Scott: In what begins one of the most storied careers in women’s wrestling history, Trish Stratus wins her first Women’s Title in a decent match against the other major players in the division. Trish has been in the background a bit since Wrestlemania, mostly to hone her skills as an in-ring performer. When we saw her wrestle matches in 2000 she was athletic but not skilled at all in any kind of wrestling style. After real seasoning, she comes out here a completely different wrestler. The other point to note is the debut of Jazz, a real fighter and one that will give a different look to the women’s division. As we finish 2001 the women’s division lost their flagship in Chyna but there’s a good cache of talent that can give credibility to the belt again. Grade: 2.5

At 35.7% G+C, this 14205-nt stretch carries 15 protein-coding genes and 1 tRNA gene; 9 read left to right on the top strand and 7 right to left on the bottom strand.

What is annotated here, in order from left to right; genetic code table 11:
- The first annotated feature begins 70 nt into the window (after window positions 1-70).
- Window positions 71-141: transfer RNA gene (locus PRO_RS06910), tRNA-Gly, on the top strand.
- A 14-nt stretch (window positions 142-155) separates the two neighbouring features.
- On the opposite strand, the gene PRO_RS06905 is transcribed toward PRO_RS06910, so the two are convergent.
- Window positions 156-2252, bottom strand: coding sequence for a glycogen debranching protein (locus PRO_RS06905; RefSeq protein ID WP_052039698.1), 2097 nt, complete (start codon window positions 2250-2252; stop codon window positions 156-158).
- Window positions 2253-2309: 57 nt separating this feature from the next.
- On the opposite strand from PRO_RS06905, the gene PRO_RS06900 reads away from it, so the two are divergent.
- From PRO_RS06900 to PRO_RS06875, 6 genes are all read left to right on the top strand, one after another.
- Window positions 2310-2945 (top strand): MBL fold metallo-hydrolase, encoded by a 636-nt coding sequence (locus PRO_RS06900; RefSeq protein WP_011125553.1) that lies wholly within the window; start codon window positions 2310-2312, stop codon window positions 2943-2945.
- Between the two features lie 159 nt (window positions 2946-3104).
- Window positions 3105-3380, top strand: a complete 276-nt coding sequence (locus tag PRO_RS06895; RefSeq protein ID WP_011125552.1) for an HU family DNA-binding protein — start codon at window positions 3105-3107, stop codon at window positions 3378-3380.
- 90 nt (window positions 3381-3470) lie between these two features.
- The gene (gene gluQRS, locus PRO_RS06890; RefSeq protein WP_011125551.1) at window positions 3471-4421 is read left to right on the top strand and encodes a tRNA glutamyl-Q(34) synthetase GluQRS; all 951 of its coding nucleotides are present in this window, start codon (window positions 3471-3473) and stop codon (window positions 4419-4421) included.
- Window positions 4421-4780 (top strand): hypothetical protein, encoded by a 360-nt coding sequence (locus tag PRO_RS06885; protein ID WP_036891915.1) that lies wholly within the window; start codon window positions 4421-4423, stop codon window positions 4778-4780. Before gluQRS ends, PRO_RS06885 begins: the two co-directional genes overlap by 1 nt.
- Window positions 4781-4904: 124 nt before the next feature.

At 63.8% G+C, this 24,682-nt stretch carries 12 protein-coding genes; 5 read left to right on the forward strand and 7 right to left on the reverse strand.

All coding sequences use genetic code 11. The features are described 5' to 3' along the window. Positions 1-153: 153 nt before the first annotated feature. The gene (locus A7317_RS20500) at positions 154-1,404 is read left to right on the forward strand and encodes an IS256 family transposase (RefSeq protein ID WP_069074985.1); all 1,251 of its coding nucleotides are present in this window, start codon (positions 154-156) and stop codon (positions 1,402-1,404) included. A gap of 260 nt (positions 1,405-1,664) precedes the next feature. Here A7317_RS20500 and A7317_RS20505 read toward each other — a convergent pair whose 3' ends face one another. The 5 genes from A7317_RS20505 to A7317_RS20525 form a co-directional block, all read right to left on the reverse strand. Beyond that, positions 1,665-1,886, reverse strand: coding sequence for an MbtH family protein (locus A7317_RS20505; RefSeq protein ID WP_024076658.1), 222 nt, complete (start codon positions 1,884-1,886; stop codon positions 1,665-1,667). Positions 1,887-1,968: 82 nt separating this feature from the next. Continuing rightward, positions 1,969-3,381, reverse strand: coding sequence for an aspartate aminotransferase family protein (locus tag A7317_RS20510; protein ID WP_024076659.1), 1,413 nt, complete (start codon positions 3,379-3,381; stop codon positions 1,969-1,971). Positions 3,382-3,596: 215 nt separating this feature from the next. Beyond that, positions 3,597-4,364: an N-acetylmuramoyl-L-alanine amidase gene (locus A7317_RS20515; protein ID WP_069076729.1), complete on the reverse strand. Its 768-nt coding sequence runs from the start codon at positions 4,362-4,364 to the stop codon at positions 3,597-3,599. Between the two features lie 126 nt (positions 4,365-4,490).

Justin: As the show and the Invasion were winding down, we get one final debut in the form of Jazz. As mentioned above, Paul put her over big time during her entrance even though she got practically no reaction from the live crowd. Upon her entrance, she seemed like a lock to take the title and make an immediate splash. It was not to be on this night, as we end up getting an upset when Trish wins her first championship. The pace was actually pretty good here and the six ladies kept things moving nicely. Trish was actually pretty over here so she gets a nice pop when she wins. Despite not taking the title, Jazz is kept strong and looked impressive and you knew she was being lined up as a major player in the division. Grade: 2